Friday, March 03, 2000

Gift of land could help school move


Bishop Fenwick offered site in Warren County

BY SUE KIESEWETTER
Enquirer Contributor

        MIDDLETOWN — A 66-acre site just east of Interstate 75 might become home to a new and larger Bishop Fenwick High School, thanks to a donation by a Fenwick alumnus.

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        The proposed site would put Fenwick just inside Warren County and make it more easily accessible to the fast-growing areas of Lebanon, Springboro, Mason and West Chester than the current location in Middletown.

        A year-long study requested by the Archdiocese of Cincinnati last fall recommended Fenwick be moved to a new site if funding could be found. The finding was based on demographics of the region, increasing enrollment at the school, and limited space for expansion at the Manchester Road site.

        Middletown residents Bill and Debbie Akers have offered the Franklin Township site, just outside the Middletown city limits, for the expansion should Cincinnati Archbishop Daniel E. Pilarczyk approve the project. Mr. Akers is a Fenwick graduate.

        “Obviously, it is a very generous donation by a family that's been very loyal to Fenwick,” said Principal Father Charles “Chuck” Mentrup, who is heading a steering committee that is studying whether Fenwick should be relocated to a different site.

        Initial plans indicate it would cost about $12 million to build a new school for 600 students, Father Mentrup said. It would include a chapel, media center, performing arts facility, state-of-the art science labs, technol ogy, a gymnasium, athletic fields plus stadiums for soccer and football.

        There are now about 370 students in grades nine through 12 at Fenwick, up 48 percent from 1987's enrollment of 250. The incoming freshmen class was capped at 130, and has a waiting list, compared to this year's senior class of 85 students, Father Mentrup said.

        “It could be a win-win for our community by keeping Fenwick in Middletown,” Father Mentrup said. He said if the project moves forward, consideration would be given to annexing the land to Middletown to keep up the 47-year-old school's ties to the community.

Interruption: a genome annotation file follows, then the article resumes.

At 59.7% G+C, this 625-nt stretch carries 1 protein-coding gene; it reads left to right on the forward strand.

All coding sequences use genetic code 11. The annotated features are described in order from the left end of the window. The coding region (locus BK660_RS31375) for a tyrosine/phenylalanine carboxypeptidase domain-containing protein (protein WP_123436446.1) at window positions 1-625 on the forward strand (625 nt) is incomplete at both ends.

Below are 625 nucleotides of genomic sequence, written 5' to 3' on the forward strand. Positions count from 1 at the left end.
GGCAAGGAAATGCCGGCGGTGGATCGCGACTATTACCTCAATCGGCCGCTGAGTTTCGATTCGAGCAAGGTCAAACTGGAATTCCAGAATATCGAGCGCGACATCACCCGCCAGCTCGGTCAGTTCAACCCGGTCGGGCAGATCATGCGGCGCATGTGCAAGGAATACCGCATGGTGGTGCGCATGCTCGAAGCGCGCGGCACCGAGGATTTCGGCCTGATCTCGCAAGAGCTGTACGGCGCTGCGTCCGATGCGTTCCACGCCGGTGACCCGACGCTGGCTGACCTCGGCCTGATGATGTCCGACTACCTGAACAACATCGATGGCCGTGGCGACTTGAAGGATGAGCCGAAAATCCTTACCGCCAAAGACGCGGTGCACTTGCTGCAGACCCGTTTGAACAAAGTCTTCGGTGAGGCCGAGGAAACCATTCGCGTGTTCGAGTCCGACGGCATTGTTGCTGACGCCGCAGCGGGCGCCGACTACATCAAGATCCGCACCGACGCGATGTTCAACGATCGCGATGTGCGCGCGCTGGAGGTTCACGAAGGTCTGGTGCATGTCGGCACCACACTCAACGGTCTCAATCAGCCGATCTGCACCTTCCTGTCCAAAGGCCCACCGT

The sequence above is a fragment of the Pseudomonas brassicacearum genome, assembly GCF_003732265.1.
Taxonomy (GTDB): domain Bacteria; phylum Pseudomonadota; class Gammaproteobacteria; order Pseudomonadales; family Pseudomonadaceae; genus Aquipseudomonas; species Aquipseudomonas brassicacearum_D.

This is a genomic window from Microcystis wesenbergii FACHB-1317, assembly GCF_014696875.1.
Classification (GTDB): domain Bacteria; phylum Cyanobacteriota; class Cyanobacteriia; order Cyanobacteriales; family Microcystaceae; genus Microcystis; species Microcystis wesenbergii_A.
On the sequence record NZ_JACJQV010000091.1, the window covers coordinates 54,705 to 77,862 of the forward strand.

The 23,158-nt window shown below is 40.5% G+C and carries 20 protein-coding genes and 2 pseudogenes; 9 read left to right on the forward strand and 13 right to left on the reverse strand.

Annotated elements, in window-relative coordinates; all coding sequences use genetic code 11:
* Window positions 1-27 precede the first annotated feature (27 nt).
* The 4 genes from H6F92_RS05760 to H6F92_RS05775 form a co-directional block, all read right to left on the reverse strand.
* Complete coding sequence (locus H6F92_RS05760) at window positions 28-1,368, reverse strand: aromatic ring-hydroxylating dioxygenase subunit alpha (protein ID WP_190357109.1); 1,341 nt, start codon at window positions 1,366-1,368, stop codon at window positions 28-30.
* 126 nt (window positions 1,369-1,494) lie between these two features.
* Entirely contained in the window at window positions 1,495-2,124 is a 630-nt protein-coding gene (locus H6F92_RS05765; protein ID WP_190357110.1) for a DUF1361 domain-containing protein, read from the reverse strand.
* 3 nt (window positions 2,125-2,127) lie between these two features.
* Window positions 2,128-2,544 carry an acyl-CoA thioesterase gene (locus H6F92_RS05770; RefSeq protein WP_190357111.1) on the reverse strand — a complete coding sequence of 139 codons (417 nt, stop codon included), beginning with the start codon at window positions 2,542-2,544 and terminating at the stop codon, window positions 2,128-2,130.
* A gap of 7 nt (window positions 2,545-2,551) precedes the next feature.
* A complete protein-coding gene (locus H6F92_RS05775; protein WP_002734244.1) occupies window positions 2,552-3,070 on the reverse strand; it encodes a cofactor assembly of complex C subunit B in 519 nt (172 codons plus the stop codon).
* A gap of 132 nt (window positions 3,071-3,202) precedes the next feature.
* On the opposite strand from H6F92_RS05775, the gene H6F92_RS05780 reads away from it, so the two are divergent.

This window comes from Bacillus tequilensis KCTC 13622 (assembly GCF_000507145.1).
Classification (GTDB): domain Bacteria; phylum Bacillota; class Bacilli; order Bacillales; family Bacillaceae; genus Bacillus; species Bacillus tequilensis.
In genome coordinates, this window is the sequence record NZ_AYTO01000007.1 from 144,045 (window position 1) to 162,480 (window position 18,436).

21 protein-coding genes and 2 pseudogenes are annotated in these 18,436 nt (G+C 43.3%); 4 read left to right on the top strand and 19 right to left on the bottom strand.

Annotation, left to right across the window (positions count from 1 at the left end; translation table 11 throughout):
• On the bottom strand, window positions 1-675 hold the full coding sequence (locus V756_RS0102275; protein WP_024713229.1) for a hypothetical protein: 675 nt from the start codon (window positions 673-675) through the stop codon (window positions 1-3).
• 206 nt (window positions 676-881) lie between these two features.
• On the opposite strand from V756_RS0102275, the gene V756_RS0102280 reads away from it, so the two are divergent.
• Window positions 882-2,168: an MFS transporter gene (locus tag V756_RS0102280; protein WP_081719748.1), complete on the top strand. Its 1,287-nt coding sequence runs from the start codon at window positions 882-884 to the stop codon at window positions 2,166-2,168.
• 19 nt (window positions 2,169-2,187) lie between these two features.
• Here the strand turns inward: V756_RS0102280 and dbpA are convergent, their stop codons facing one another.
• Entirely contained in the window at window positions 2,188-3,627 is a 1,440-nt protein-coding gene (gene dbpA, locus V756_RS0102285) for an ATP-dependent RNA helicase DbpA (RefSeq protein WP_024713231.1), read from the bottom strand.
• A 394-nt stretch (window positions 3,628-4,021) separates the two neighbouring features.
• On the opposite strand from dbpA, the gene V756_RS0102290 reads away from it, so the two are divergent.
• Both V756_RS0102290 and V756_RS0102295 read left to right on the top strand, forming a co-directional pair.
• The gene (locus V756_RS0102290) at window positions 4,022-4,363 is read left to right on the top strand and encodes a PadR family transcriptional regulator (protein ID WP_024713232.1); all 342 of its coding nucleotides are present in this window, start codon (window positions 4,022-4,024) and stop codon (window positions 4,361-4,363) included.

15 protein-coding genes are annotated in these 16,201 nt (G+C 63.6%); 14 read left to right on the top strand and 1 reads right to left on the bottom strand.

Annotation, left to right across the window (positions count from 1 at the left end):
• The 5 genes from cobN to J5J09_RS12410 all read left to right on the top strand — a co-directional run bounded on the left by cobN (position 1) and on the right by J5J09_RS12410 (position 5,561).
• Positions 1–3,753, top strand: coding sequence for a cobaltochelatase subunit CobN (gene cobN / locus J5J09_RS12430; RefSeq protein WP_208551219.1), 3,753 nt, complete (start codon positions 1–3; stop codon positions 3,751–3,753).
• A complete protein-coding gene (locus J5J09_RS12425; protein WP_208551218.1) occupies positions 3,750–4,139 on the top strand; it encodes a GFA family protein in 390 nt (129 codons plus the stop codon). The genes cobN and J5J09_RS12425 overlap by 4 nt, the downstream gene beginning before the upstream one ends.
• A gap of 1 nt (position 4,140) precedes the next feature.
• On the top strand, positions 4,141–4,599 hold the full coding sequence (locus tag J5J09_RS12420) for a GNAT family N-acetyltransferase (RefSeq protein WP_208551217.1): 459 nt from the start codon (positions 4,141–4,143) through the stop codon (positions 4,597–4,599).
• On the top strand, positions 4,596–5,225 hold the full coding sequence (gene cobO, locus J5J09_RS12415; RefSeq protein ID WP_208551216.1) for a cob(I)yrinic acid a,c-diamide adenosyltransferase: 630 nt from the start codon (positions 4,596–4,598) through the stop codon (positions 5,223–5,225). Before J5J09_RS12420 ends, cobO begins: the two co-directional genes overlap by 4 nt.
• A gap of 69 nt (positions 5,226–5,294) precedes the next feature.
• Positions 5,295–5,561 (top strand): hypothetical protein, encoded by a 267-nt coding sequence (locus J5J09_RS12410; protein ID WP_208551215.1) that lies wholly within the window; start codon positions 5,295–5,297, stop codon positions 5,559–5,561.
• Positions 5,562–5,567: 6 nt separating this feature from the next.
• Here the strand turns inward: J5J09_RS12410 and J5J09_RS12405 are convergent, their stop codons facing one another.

The location would allow easier access to students from the fast-growing feeder parishes in Warren County and southeastern Butler.

        Surveys are being sent to alumni, parishes and community members to get their opinions on the site, the expansion plan and whether there would be financial support for the project. Parents, students, faculty and staff, parishioners and others will also be questioned on the move. The findings of the committee would be forwarded by June to Archbishop Pilarczyk, who would make the final decision, Father Mentrup said.

        If Fenwick is relocated, it is possible that students at John XXIII Consolidated Elementary School would move to Fenwick, said Father John Civille, pastor at Middletown's Holy Family Parish. The sale of the 10.9-acre campus — which includes a rectory — could provide be put toward the cost of building the new high school, Father Mentrup said.

        Currently, kindergarten to grade five are located at the school's East Campus, on Central Avenue, formerly St. Mary's grade school. Middle school students in grades six through eight are in a wing that was added to Fenwick several years ago.

        “The logical thing to do is to move John XXIII over there,” said Father Civille.

        Although there may be an opening or two at selected grades, the elementary school is at capacity and has a waiting list. Moving the grade school to the Fenwick campus would allow the school to gradually add sections of each grade.

        “The big catalyst that is making any of this possible is the land,” Father Civille said.

       



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